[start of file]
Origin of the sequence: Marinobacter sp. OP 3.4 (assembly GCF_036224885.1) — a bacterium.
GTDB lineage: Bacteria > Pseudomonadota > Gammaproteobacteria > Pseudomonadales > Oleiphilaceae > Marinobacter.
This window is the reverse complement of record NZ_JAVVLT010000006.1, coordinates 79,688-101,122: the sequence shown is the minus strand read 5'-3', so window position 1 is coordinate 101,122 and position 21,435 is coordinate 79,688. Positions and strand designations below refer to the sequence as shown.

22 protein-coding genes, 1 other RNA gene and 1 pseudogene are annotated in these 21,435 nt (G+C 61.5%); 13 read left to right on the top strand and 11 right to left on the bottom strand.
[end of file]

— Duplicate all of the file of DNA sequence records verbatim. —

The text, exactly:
Origin of the sequence: Marinobacter sp. OP 3.4 (assembly GCF_036224885.1) — a bacterium.
GTDB lineage: Bacteria > Pseudomonadota > Gammaproteobacteria > Pseudomonadales > Oleiphilaceae > Marinobacter.
This window is the reverse complement of record NZ_JAVVLT010000006.1, coordinates 79,688-101,122: the sequence shown is the minus strand read 5'-3', so window position 1 is coordinate 101,122 and position 21,435 is coordinate 79,688. Positions and strand designations below refer to the sequence as shown.

22 protein-coding genes, 1 other RNA gene and 1 pseudogene are annotated in these 21,435 nt (G+C 61.5%); 13 read left to right on the top strand and 11 right to left on the bottom strand.